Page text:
Article published on 12 October 2023

When a play equipment company receives a tender invitation, the initial instinct is to examine the scoring matrix and pose critical questions:

“Is this project a suitable fit for us?”

“Do we stand a chance of winning the tender?”

“Does the client share our values?”.

Some Councils adhere to consistent scoring plans for all projects, rarely altering them over time. In contrast, others meticulously adjust scoring methods for each project to match site-specific requirements.

Regardless of the approach, it’s essential to recognise that every detail in your specification and every percentage in your scoring matrix can significantly influence a play company’s decisions. The pivotal first decision is whether to submit a response. For instance, if a specification mentions inclusion, aesthetics, creativity, and durability, but the tender’s scoring system neglects these aspects, some companies may infer that these elements hold little importance and may decline participation. Similarly, if a tender heavily emphasises cost savings, dissuading companies from utilizing the entire budget, those employing higher-specification materials might be deterred.

Instead of primarily scoring cost, there are numerous alternative methods to reward innovative submissions. This can include allocating points for Gender, Inclusivity, Sustainability, and Social Responsibility.

Some of the ways to respond…

Points for sustainability can be earned through various means, such as incorporating items made from recycled plastic, investing in carbon offsetting to ensure carbon-neutral project delivery, collaborating with local timber recycling initiatives, and showcasing the company’s efforts in reducing its carbon footprint. Once a company has decided to submit, the weighting of marks will influence their design decisions. 5% of marks allocated to inclusion and accessibility for example, will result in a very different submission to a tender specification that attributes 25% of the marks to design.

Points for demonstrating social responsibility can be earned by undertaking various actions, including organising guided school visits during the installation phase, contributing to local food banks, supplying litter-picking equipment for Friends of Groups, and arranging school visits featuring performers or mobile zoos.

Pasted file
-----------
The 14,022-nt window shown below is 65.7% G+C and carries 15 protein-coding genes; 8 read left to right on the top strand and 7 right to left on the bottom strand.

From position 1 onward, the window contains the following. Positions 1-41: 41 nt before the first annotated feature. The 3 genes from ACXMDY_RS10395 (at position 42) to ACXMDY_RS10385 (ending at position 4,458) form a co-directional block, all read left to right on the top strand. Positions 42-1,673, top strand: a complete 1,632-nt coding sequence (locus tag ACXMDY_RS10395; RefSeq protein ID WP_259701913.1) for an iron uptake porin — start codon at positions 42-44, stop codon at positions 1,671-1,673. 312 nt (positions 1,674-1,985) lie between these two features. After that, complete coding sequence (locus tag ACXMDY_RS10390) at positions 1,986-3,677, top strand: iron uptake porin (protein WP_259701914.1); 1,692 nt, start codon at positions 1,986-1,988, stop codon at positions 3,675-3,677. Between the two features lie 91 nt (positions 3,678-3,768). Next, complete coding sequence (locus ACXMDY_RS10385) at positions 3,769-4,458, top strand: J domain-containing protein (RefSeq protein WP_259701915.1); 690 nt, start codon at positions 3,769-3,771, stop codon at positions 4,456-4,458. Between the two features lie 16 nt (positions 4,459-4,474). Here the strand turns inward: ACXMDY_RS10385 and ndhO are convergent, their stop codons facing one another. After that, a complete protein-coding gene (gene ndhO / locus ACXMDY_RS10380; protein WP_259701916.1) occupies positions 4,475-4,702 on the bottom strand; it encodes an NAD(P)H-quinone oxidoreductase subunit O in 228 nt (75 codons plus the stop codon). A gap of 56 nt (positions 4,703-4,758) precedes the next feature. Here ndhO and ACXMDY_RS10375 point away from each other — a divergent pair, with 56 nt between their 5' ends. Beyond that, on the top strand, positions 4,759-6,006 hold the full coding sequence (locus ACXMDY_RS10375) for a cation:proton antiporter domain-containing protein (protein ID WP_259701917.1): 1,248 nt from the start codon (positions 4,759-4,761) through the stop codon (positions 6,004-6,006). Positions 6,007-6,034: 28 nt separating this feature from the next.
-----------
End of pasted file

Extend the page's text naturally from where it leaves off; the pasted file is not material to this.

Points for promoting gender inclusivity can be achieved through several means, such as engaging multi-gender focus groups during the design phase, choosing items that resonate with teenage girls, and establishing safe social spaces for girls to gather. Additionally, funding social outings for local girls’ groups is another way to earn points in this category. Points in the Aesthetics/Creativity category can be earned by incorporating various elements, such as utilising our Kanopé range with green posts and timber-effect panels, collaborating with local mural artists to bring life to walls, and employing imaginative applications of wetpour and thermographics.

Mural wall art depicting birds and wildlife found locally to Brighton. This is painted below plain coloured apartment buildings.
The mural design at Whitehawk Way, Brighton adds a touch of colour and nature inspired theming to the play space.
Green and brown coloured Kanope multiplay unit with a slide, climbing wall and more blending in with it's natural surroundings. Installed on green and black safety surfacing.
Kanopé Multiplay units can blend into their environment with their nature inspired aesthetics and green coloured posts and panels.

In this instance, a higher percentage of marks sends a clear signal that submitters should devote more budget to inclusive and accessible features such as double-width slides, ramped units, DDA-compliant (Disability Discrimination Act) paths, sensory items and adaptive seating.

So, the next time you are compiling a tender specification and reviewing your scoring matrix, here are a few questions you can ask yourself to ensure a range of strong submissions that reflect your values and objectives:

  • Which companies will my specification and scoring appeal to?
  • What messages, both implicit and explicit, does my scoring give to play companies?
  • Does my scoring reference and incentivise the right things?
  • If I want to use all the budget, could I re-allocate the cost marks to other items to get a better result (for users with special needs, for example)?

We trust that you found this to be an engaging read and that it has provided you with some valuable insights to ponder.

Should you wish to speak to your Area Manager about this article or your next play or sports project then please click here.


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